Over the course of his four successful statewide races—from the 2006 campaign where he was elected attorney general through his three triumphant gubernatorial bids—Andrew Cuomo has received more than 920,000 votes on ballot lines other than the one belonging to his Democratic Party. That’s a small share of the 11 million votes the governor has received overall. But those third-party votes, or the possibility they might go to someone else, evidently have had real significance, for they are why Cuomo recorded an awkward video message to the Working Families Party in 2014, created his own party later that year, and now is trying to use the state’s campaign-finance reform process to stop future candidates from benefitting from the cross-party advantages he has enjoyed.
Fusion voting—the mechanism by which third parties cross-endorse major party candidates—has deep history in New York City and state. Republican Mayors LaGuardia, Lindsay and Giuliani all were elected with critical support from third parties. The American Labor Party helped then-Governor Franklin Roosevelt to become president and Herbert Lehman to become governor. More recently, it’s empowered the Working Families Party in its push for progressive policies (and the Conservative Party as it tugged the other way).
But fusion voting can present voters with an array of indistinct choices. What did it mean in 2014 that voters split votes for Cuomo across the Democratic, Working Families, Independent and Women’s Equality lines, or that supporters of his opponent, Rob Astorino, pulled the lever for Republican, Conservative or Stop Common Core? What was a Bill de Blasio-hating voter to do in 2017 when confronted with a “Dump the Mayor” candidate and a “Stop de Blasio” rival? And why should third parties that refuse to cross-endorse major-party candidates, like the Greens, have to share ballot space with parties that almost always echo major-party endorsements?
“Fusion voting should exist because if we want to have legitimate third parties that people can feel comfortable voting for and not playing the spoiler, then it gives us the option,” Stanley Fritz, the political director at Citizen Action NY, told WBAI’s Max & Murphy Show on Wednesday. Instead of taking a vote away from the less-offensive major-party choice and giving it to a third party that is unlikely to win, he argued, fusion voting allows a voter to send a signal. “Fusion voting gives a voter a chance to make two statements: one about the issues they care about and another about the candidate they want to move forward.”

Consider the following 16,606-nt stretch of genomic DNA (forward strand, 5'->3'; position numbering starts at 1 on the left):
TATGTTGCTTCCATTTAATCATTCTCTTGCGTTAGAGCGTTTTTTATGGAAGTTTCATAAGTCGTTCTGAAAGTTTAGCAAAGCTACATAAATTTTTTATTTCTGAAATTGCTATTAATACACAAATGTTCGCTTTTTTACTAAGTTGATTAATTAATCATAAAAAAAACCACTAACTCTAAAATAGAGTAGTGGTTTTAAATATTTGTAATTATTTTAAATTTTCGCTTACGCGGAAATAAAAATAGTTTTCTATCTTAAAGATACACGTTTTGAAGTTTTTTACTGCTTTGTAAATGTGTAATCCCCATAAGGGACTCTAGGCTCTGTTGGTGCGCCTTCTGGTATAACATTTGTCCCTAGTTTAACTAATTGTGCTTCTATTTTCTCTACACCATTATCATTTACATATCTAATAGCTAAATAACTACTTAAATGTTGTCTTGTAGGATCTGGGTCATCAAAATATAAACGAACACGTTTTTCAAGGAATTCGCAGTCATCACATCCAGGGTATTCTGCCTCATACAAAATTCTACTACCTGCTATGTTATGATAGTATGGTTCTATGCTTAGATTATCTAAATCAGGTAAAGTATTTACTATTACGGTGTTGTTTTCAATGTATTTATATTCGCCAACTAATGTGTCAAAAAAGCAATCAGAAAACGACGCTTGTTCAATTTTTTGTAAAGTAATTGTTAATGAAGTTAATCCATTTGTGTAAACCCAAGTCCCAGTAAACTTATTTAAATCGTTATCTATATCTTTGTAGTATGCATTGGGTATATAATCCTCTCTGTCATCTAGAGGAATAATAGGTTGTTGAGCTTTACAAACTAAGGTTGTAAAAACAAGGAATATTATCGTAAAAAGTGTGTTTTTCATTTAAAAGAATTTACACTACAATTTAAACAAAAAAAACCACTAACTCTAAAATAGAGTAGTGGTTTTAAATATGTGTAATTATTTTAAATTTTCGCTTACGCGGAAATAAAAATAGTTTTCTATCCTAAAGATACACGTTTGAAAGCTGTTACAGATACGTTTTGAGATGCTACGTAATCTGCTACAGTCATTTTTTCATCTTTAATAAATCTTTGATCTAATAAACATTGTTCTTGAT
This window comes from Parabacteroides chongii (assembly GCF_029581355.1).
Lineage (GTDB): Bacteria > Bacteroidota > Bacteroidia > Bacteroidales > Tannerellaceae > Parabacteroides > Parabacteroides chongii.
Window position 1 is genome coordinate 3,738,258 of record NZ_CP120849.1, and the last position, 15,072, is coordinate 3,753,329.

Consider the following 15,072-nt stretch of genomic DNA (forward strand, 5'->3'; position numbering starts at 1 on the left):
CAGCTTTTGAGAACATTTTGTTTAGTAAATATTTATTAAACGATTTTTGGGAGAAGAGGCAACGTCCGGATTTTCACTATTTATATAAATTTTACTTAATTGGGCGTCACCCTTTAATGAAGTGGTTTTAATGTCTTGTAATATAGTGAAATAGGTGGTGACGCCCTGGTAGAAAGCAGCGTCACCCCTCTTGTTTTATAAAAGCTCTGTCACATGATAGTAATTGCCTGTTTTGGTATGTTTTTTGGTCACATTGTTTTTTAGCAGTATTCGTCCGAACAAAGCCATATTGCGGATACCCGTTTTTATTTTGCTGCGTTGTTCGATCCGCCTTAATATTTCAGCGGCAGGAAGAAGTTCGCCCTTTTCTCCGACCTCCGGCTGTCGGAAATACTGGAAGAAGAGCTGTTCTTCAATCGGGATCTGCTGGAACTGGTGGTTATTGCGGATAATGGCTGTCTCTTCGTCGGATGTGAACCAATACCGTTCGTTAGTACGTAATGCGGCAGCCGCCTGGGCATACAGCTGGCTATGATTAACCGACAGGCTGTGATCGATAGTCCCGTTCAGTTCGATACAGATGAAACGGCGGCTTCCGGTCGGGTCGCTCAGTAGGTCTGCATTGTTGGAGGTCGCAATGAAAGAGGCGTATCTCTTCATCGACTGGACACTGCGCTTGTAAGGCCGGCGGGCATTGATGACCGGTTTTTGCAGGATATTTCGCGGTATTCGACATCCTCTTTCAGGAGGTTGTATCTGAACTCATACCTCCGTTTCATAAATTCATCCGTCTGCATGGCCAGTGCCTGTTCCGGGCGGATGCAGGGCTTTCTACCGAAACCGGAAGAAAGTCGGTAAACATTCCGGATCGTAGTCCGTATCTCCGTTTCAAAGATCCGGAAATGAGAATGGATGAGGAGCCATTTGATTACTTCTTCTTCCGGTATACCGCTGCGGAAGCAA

“It gives people who identify as neither Democratic nor Republican a chance to participate,” Fritz added.
The current debate over fusion voting actually encompasses three separate questions. One is whether fusion voting is a good thing. A second is whether the state has the authority to tell political parties whom they can or cannot nominate. And the third is whether the process of designing a public-financing system for state campaigns—a process already muddied when elected leaders passed the buck from designing the system to a bespoke commission—is really the place to tinker with the mechanics of party preference.
“Let’s not forget that this is supposed to be a conversation about campaign finance reforms and we can’t even have a serious conversation about what a six-to-one match should look like in New York state because the governor slipped this into the atmosphere and distracted all of us,” Fritz said. (The six-to-one match refers to the likely ratio of public funds to qualifying private campaign contributions under the coming state system.)
Under the law empowering the campaign-finance commission, it must present a plan for the new public-financing system (including any steps to change fusion voting) by December 1, and that proposal becomes state law—unless lawmakers move within three weeks to reject the whole package. Asked if CitizenAction would recommend rejection if an otherwise excellent campaign-finance proposal includes a prohibition on fusion voting, Fritz said he cannot speak for the organization. But personally?
“I wouldn’t want that deal,” he said. “Fusion voting and a six-to-one match is what you need in order for working people and people of color and women to run for office and have a viable shot.”
(Reporting by Xavier Means.)
Hear our conversation with Fritz below, or listen to Wednesday’s full episode, which includes a chat with the Manhattan Institute’s Nicole Gelinas about the new MTA capital plan: